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AMD Serves Skype With Intel Antitrust Subpoena
[March 02, 2006]

AMD Serves Skype With Intel Antitrust Subpoena

(BusinessWeek Online Via Thomson Dialog NewsEdge)
<p>As part of its ongoing antitrust case against Intel, AMD on Tuesday served Skype with a subpoena demanding documents related to its deal to make one feature in Skype 2.0 available exclusively to Intel users.</p>

<p>The legal filing joins a long list of subpoenas AMD has filed in search of evidence that Intel has used its dominant market share of x86 PC and server processors to prevent AMD from winning business with certain partners. Intel has denied those accusations, and the companies are preparing for an antitrust trial that promises to reveal loads of details about the inner workings of the PC industry.</p>

<p>AMD is now focusing on a feature in Skype 2.0 that enables the ability to make 10-person conference calls only with Intel dual-core processors. Users with AMD dual-core chips or single-core chips are restricted to hosting five-person conference calls because only Intel's chips offer the performance necessary to host the 10-way call, according to Skype.</p>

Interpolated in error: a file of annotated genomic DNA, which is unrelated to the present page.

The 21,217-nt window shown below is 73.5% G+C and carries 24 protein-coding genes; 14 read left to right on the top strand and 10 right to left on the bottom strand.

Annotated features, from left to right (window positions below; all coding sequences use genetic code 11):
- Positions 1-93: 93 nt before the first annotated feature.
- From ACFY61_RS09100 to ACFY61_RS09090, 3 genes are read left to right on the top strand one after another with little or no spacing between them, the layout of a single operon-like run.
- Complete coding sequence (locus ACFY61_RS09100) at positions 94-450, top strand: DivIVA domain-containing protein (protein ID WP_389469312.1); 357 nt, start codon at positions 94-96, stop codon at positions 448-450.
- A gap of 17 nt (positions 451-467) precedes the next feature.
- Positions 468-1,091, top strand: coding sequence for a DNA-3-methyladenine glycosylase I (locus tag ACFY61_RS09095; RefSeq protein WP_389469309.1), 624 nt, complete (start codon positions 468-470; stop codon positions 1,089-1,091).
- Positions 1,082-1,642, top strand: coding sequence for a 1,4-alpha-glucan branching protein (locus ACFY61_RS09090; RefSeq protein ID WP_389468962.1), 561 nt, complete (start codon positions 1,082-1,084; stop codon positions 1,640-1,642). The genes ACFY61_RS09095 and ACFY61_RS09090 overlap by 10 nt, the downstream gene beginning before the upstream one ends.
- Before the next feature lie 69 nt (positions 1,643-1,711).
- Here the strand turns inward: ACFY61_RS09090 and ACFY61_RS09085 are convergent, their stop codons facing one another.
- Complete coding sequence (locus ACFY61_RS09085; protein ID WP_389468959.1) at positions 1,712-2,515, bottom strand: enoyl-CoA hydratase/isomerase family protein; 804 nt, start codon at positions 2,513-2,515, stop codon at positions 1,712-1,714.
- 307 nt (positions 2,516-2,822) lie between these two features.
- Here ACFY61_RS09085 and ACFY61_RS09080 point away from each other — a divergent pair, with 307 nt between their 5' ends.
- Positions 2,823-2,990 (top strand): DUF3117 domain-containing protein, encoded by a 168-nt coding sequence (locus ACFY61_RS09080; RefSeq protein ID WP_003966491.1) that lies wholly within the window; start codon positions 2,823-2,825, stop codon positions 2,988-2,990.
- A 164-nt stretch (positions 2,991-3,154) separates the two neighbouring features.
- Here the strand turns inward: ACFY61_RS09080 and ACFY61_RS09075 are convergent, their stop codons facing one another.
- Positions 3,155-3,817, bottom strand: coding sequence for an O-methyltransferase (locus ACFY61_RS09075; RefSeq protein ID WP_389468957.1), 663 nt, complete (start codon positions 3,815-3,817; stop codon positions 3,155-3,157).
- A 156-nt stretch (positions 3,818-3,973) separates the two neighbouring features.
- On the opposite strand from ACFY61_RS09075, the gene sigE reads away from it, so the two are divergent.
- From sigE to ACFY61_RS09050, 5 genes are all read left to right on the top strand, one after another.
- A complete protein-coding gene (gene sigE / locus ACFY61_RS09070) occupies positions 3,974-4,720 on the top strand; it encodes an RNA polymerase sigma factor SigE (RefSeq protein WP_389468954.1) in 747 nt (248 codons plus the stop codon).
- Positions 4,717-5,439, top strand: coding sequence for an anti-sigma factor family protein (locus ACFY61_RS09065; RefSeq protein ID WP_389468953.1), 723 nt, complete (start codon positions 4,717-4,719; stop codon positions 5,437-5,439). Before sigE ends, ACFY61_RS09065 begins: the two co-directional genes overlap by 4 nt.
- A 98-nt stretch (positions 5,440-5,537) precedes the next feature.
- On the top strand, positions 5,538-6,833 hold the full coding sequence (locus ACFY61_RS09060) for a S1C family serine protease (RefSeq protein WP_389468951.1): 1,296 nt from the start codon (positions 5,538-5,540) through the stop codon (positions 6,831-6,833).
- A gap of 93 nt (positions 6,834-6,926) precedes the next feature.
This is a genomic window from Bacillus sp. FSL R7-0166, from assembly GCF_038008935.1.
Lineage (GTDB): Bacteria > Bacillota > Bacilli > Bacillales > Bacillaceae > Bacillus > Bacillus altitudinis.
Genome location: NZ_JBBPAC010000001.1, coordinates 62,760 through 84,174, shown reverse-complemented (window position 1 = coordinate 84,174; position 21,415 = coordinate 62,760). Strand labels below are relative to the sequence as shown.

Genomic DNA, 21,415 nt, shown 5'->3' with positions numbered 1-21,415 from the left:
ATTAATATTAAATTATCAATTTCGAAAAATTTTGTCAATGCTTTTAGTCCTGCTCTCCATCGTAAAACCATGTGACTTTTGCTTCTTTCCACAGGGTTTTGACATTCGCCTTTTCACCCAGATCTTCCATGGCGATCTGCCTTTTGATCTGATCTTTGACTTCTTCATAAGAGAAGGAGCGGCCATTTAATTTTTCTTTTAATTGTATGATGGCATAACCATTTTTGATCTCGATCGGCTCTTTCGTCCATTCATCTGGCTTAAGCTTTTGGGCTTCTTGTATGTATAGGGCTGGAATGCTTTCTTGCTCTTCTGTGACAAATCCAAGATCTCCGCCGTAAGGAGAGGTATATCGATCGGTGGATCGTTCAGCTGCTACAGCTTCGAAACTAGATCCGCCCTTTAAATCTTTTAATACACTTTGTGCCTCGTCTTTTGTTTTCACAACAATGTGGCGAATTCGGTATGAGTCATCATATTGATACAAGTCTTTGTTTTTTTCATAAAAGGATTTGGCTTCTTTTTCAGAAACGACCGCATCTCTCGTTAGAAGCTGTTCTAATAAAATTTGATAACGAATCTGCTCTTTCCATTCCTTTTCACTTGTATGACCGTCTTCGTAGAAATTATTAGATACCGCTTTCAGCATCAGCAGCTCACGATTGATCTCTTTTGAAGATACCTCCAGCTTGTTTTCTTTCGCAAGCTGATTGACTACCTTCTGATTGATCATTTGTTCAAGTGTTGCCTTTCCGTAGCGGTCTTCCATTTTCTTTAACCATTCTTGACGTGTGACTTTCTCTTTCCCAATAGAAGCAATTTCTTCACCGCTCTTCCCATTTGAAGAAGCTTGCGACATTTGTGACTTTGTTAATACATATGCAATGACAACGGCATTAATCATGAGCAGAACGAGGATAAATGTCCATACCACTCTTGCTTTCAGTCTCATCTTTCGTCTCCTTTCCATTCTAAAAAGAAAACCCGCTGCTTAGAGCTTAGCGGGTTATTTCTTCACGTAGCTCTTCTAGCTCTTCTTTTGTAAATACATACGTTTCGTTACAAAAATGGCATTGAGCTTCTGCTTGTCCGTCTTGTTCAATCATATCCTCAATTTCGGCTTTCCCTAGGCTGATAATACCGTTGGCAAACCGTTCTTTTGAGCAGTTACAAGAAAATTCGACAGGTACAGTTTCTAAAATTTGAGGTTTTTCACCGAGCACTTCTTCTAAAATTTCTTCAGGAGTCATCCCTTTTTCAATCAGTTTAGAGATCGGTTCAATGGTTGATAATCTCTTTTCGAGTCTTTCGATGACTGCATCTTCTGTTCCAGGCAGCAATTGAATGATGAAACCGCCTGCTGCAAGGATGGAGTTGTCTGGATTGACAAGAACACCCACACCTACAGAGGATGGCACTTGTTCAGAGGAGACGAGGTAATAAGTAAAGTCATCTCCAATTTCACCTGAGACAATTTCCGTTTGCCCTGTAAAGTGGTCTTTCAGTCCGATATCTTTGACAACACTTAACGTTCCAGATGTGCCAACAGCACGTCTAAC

<p>AMD disagrees. It believes Intel has provided Skype with incentives to limit the feature to Intel's chips, said Chuck Diamond, a partner with O'Melveny & Myers and lead counsel in AMD's antitrust suit against Intel. Intel has denied doing so but even if no financial incentives were included in the deal, as a company with dominant market share, Intel is subject to different rules, he said.</p>

<p>Diamond said: "The law requires a monopolist to compete on the merits. This is not competition on the merits."</p>

<p>A Skype executive declined to comment earlier this month when asked whether the company had tested the performance of its software on both Intel's and AMD's dual-core chips.</p>

<p>An Intel representative confirmed there are no instructions that specifically enhance the performance of voice over IP [VoIP) software like Skype's in Intel's dual-core chips. He also said Skype's software is using a function called "GetCPUID" to permit 10-way conference calls only when that function detects an Intel dual-core processor on start-up.</p>



<li>Peter Cochrane's Blog: Jammers not listeners</li>

<li>Will's Web Watch: What's the story dawning e-Tory?</li>

<li>Leader: When context gets lost in the post</li>

<li>Opinion: Harnessing consumer tech</li>


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